With some account of their ways, innocent, crafty, angelic, impish, witching and impulsive; also a partial record of their actions during ten days of their existence
By John Habberton
The first cause, so far as it can be determined, of the existence of this book may be found in the following letter, written by my only married sister, and received by me, Harry Burton, salesman of white goods, bachelor, aged twenty-eight, and received just as I was trying to decide where I should Spend a fortnight’s vacation:—
“Hillcrest, June 15, 1875.
“Dear Harry:—Remembering that you are always complaining that you never have a chance to read, and knowing that you won’t get it this summer, if you spend your vacation among people of your own set, I write to ask you to come up here. I admit that I am not wholly disinterested in inviting you. The truth is, Tom and I are invited to spend a fortnight with my old schoolmate, Alice Wayne, who, you know, is the dearest girl in the world, though you didn’t obey me and marry her before Frank Wayne appeared. Well, we’re dying to go, for Alice and Frank live in splendid style; but as they haven’t included our children in their invitation, and have no children of their own, we must leave Budge and Toddie at home. I’ve no doubt they’ll be perfectly safe, for my girl is a jewel, and devoted to the children, but I would feel a great deal easier if there was a man in the house. Besides, there’s the silver, and burglars are less likely to break into a house where there’s a savage-looking man. (Never mind about thanking me for the compliment.) If you’ll only come up, my mind will be completely at rest. The children won’t give you the slightest trouble; they’re the best children in the world—everybody says so.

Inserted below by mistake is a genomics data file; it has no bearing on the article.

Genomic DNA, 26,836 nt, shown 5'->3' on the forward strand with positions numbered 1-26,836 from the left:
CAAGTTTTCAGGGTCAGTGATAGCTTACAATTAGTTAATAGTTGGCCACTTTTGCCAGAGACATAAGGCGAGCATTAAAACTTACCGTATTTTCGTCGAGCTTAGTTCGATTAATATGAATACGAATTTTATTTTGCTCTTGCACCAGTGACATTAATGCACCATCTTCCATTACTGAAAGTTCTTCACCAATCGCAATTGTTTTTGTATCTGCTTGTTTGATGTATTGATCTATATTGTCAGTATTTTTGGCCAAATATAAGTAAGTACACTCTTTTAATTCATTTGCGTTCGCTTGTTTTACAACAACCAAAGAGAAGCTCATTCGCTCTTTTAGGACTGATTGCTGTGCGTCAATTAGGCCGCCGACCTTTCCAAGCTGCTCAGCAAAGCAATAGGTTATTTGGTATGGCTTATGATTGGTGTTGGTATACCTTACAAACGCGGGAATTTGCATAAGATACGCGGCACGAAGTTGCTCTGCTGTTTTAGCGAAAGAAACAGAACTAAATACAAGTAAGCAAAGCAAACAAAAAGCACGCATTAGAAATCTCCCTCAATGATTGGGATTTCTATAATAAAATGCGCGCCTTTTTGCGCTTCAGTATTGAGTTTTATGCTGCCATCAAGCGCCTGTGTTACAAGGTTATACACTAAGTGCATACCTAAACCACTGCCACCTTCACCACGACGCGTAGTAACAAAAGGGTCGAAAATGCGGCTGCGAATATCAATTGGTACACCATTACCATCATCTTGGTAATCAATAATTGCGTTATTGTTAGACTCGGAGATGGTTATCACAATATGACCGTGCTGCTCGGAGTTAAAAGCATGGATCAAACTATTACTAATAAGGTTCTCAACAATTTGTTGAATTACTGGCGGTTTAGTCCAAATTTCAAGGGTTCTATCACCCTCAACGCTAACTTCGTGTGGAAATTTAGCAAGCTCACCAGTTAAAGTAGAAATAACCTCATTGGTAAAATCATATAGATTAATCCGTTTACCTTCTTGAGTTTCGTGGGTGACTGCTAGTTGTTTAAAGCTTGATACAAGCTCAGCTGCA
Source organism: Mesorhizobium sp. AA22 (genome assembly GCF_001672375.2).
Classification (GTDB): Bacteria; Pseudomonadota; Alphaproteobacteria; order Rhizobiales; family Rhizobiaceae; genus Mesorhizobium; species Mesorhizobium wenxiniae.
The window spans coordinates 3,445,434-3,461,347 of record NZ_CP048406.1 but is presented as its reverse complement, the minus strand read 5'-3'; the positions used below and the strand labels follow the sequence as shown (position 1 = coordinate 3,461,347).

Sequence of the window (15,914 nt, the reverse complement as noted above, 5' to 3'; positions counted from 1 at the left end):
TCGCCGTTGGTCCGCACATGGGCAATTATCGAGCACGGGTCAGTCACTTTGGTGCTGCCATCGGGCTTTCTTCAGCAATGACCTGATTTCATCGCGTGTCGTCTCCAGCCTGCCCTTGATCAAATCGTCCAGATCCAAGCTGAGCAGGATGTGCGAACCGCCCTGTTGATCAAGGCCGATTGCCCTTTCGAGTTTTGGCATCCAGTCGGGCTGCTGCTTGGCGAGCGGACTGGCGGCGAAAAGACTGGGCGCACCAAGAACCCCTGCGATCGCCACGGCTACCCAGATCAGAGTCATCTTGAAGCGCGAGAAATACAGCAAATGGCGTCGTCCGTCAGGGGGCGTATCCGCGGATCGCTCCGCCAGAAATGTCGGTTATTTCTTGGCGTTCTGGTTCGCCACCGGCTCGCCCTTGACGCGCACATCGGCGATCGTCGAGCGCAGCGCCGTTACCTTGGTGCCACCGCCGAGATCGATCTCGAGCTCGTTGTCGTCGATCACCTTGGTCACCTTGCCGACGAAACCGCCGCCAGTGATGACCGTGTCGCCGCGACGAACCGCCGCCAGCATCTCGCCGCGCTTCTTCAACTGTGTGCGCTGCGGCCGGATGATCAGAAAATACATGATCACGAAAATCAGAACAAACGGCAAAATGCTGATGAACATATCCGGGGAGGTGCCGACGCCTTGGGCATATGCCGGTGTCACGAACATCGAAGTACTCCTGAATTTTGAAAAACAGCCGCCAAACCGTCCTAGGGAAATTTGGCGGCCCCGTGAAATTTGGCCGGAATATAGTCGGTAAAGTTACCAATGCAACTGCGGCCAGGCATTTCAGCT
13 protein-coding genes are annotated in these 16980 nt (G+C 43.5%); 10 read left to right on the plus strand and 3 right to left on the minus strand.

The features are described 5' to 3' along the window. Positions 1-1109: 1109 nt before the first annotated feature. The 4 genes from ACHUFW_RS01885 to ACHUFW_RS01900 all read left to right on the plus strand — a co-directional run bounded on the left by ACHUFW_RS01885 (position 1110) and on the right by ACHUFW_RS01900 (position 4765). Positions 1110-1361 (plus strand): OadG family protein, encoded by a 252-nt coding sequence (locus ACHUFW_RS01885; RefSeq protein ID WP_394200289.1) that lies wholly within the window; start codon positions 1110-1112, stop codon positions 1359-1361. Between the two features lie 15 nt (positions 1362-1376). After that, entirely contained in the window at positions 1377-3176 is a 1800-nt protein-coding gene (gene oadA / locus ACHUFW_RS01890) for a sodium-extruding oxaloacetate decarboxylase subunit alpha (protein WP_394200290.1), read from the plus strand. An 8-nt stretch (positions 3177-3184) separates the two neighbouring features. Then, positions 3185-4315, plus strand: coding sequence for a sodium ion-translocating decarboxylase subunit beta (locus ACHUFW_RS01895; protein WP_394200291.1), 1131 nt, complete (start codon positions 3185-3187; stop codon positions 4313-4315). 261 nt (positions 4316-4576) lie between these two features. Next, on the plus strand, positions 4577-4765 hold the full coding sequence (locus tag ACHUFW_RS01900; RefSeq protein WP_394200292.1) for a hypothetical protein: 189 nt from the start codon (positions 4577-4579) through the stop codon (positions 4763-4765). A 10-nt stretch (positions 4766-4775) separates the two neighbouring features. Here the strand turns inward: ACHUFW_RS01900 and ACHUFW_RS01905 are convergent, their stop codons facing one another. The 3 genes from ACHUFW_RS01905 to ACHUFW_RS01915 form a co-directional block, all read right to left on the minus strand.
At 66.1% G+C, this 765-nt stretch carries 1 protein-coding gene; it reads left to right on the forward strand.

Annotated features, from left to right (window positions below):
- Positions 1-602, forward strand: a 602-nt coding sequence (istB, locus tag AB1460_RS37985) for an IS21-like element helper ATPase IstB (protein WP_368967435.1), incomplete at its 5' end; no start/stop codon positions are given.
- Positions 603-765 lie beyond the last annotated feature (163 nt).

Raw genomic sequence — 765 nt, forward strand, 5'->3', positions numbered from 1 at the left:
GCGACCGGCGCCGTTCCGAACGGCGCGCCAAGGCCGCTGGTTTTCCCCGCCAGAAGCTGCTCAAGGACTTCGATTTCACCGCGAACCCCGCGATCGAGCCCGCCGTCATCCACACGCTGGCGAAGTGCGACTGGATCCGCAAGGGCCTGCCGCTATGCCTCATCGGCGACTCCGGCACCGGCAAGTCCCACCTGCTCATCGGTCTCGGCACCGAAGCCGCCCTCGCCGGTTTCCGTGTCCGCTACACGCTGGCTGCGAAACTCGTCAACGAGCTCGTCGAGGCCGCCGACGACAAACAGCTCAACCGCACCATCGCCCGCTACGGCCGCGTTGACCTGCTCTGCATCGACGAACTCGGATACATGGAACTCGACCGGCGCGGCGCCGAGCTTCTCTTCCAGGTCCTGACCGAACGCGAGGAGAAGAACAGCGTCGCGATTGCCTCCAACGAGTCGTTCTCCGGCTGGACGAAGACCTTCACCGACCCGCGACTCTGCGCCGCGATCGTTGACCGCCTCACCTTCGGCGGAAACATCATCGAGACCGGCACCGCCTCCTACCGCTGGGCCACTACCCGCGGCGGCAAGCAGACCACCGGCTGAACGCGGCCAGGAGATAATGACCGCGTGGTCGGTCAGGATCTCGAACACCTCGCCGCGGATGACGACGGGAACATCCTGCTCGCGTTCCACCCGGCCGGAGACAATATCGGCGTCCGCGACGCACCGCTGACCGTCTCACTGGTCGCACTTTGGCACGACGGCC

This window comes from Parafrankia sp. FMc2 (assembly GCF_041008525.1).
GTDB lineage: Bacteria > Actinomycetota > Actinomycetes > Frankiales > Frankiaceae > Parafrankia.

“Tom has plenty of cigars, I know, for the money I should have had for a new suit went to pay his cigar-man. He has some new claret, too, that he goes into ecstasies over, though I can’t tell it from the vilest black ink, except by the color. Our horses are in splendid condition, and so is the garden—you see I don’t forget your old passion for flowers. And, last and best, there never were so many handsome girls at Hillcrest as there are among the summer boarders already here; the girls you already are acquainted with here will see that you meet all the newer acquisitions.
“Reply by telegraph right away. “Of course you’ll say ‘Yes.’ “In great haste, your loving
P. S. You shall have our own chamber; it catches every breeze, and commands the finest views. The children’s room communicates with it; so, if anything should happen to the darlings at night, you’d be sure to hear them.”